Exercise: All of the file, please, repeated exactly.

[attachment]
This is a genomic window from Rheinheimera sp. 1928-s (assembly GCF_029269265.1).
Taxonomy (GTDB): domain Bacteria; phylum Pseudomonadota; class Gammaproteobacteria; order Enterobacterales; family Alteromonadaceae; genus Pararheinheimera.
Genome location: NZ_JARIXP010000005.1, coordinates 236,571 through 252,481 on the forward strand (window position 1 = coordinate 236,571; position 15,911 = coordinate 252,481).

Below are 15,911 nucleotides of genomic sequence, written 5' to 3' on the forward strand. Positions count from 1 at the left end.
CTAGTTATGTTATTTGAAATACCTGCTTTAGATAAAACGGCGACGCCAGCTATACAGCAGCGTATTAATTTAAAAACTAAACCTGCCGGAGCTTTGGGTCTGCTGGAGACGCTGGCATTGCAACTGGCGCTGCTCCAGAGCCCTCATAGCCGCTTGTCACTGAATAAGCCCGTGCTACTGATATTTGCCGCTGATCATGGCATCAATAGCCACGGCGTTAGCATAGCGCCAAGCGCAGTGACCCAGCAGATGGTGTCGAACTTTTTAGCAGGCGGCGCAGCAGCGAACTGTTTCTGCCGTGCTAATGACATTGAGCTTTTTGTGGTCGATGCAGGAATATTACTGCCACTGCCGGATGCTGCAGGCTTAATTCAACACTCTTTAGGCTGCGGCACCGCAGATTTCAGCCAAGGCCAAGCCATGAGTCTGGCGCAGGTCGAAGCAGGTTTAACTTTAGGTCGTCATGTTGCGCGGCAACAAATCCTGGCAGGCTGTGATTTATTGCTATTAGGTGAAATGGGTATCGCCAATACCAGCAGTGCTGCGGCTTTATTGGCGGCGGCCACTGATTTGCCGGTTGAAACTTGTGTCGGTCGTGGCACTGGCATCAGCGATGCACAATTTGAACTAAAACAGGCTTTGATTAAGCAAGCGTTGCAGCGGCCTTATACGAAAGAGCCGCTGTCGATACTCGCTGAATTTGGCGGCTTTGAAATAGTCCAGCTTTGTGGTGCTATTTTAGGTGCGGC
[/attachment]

This is a genomic window from Rheinheimera sp. 1928-s (assembly GCF_029269265.1).
Taxonomy (GTDB): domain Bacteria; phylum Pseudomonadota; class Gammaproteobacteria; order Enterobacterales; family Alteromonadaceae; genus Pararheinheimera.
Genome location: NZ_JARIXP010000005.1, coordinates 236,571 through 252,481 on the forward strand (window position 1 = coordinate 236,571; position 15,911 = coordinate 252,481).

Below are 15,911 nucleotides of genomic sequence, written 5' to 3' on the forward strand. Positions count from 1 at the left end.
CTAGTTATGTTATTTGAAATACCTGCTTTAGATAAAACGGCGACGCCAGCTATACAGCAGCGTATTAATTTAAAAACTAAACCTGCCGGAGCTTTGGGTCTGCTGGAGACGCTGGCATTGCAACTGGCGCTGCTCCAGAGCCCTCATAGCCGCTTGTCACTGAATAAGCCCGTGCTACTGATATTTGCCGCTGATCATGGCATCAATAGCCACGGCGTTAGCATAGCGCCAAGCGCAGTGACCCAGCAGATGGTGTCGAACTTTTTAGCAGGCGGCGCAGCAGCGAACTGTTTCTGCCGTGCTAATGACATTGAGCTTTTTGTGGTCGATGCAGGAATATTACTGCCACTGCCGGATGCTGCAGGCTTAATTCAACACTCTTTAGGCTGCGGCACCGCAGATTTCAGCCAAGGCCAAGCCATGAGTCTGGCGCAGGTCGAAGCAGGTTTAACTTTAGGTCGTCATGTTGCGCGGCAACAAATCCTGGCAGGCTGTGATTTATTGCTATTAGGTGAAATGGGTATCGCCAATACCAGCAGTGCTGCGGCTTTATTGGCGGCGGCCACTGATTTGCCGGTTGAAACTTGTGTCGGTCGTGGCACTGGCATCAGCGATGCACAATTTGAACTAAAACAGGCTTTGATTAAGCAAGCGTTGCAGCGGCCTTATACGAAAGAGCCGCTGTCGATACTCGCTGAATTTGGCGGCTTTGAAATAGTCCAGCTTTGTGGTGCTATTTTAGGTGCGGC